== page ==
Hill, G.F. A Catalogue of Greek Coins in the British Museum, Lycia, Pamphylia, and Pisidia. (London, 1897).
Klein, D. Sammlung von griechischen Kleinsilbermünzen und Bronzen. Nomismata 3. (Milano, 1999).
Kryzanowska, A. Monnaies Coloniales de Antioche de Pisidie. (Warsaw, 1970).
Lindgren, H. Lindgren III: Ancient Greek Bronze Coins. (Quarryville, 1993).
Lindgren, H. & F. Kovacs. Ancient Bronze Coins of Asia Minor and the Levant. (San Mateo, 1985).
RPC Online - http://rpc.ashmus.ox.ac.uk/coins/
Sear, D. Greek Coins and Their Values, Vol. 2: Asia and Africa. (London, 1979).
Sear, D. Greek Imperial Coins and Their Values. (London, 1982).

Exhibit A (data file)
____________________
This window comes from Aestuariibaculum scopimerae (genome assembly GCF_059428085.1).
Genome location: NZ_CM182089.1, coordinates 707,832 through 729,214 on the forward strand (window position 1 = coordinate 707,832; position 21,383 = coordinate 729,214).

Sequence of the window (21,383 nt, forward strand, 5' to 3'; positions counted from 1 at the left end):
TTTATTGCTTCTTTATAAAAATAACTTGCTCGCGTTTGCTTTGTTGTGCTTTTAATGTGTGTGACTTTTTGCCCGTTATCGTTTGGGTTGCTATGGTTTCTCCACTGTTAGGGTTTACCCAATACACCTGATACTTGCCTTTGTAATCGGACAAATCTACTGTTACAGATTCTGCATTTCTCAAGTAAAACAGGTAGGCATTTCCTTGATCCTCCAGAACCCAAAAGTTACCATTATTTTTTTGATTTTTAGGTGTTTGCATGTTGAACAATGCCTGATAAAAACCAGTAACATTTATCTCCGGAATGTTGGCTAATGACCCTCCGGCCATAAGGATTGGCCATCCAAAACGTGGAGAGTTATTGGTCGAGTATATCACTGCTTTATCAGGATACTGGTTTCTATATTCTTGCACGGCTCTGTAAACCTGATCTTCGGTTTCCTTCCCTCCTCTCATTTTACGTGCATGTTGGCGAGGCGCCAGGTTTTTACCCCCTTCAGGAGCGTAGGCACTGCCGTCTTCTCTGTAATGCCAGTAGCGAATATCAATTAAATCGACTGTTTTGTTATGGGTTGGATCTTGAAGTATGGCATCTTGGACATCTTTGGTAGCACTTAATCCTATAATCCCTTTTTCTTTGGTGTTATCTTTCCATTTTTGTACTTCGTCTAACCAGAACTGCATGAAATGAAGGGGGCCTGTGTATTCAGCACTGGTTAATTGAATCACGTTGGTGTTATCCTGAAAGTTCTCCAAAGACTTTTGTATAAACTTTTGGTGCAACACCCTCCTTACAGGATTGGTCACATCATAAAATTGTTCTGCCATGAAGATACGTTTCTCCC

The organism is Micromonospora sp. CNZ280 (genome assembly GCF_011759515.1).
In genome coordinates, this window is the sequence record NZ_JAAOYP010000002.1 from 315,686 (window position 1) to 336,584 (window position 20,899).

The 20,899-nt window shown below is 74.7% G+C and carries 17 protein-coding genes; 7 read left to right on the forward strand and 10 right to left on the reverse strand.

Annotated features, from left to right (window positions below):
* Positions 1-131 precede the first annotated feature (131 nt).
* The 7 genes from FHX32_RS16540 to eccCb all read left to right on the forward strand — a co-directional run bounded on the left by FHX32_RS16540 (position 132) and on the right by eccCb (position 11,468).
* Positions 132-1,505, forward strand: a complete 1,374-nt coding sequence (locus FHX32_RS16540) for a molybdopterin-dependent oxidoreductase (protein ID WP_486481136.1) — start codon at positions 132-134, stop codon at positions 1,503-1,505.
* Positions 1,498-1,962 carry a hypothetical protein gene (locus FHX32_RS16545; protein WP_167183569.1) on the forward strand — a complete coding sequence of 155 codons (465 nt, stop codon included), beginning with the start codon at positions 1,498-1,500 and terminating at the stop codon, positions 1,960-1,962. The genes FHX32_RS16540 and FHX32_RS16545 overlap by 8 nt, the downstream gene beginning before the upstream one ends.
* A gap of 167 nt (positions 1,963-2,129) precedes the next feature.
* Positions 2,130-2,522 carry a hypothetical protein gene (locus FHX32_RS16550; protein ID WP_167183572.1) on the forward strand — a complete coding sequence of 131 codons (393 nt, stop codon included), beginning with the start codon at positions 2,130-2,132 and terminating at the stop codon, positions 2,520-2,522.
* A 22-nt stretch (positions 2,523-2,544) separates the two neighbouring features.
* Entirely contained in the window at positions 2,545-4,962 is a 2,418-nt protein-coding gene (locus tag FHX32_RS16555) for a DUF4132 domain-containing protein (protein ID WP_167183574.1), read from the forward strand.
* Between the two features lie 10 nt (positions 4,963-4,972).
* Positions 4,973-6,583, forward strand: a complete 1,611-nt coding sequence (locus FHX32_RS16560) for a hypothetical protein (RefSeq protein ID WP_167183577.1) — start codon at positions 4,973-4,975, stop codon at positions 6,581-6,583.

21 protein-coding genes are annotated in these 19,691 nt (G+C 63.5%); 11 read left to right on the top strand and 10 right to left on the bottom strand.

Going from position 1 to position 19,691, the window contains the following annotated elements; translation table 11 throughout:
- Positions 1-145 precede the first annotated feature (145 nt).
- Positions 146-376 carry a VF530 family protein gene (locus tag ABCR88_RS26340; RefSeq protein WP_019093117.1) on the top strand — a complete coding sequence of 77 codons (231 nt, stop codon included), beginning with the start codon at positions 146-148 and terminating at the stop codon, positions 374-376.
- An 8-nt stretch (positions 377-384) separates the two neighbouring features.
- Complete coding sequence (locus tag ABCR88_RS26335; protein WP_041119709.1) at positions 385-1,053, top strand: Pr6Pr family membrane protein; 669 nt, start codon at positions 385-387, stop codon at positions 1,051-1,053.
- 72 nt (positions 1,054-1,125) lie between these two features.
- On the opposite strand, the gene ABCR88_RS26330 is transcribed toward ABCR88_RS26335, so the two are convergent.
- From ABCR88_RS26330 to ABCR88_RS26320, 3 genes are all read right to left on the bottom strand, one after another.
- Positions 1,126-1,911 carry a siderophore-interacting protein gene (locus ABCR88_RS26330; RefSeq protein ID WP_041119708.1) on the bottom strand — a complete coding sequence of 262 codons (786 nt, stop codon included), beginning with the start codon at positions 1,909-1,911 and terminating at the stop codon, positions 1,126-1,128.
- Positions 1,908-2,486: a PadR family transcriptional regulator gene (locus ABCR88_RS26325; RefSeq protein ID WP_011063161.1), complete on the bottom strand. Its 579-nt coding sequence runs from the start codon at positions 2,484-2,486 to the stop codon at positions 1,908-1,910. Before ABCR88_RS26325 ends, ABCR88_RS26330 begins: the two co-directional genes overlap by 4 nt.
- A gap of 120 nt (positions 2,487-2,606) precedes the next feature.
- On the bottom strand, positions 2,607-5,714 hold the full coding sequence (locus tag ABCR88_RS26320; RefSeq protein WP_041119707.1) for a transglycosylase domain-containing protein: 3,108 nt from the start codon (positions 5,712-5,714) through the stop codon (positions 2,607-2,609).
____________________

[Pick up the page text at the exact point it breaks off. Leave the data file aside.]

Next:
Sylloge Nummorum Graecorum, Denmark, The Royal Collection of Coins and Medals, Danish National Museum, Vol. 6: Phrygia to Cilicia. (West Milford, NJ, 1982).
Sylloge Nummorum Graecorum, Deutschland: Pfälzer Privatsammlungen. Part 5: Pisidien und Lykaonien. (Munich, 1999).
Sylloge Nummorum Graecorum, Deutschland, Sammlung Hans Von Aulock. Vol. 3: Pisidia, Lycaonia, Cilicia... (Berlin, 1964).
Sylloge Nummorum Graecorum, France, Cabinet des Médailles, Bibliothéque Nationale. Vol. 3: Pamphylia, Pisidia, Lycaonia, Galatia. (Paris, 1994).
Sylloge Nummorum Graecorum, Turkey 1: The Muharrem Kayhan Collection. (Istanbul, 2002).
von Aulock, H. “Kleinasiatische Münzstätten, VI: Die römische Kolonie Komama in Pisidien” in JNG XX (1970).
von Aulock, H. Münzen und Städte Pisidiens. (Tübingen, 1977).

Catalog current as of Saturday, March 28, 2015.
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Pisidia Coins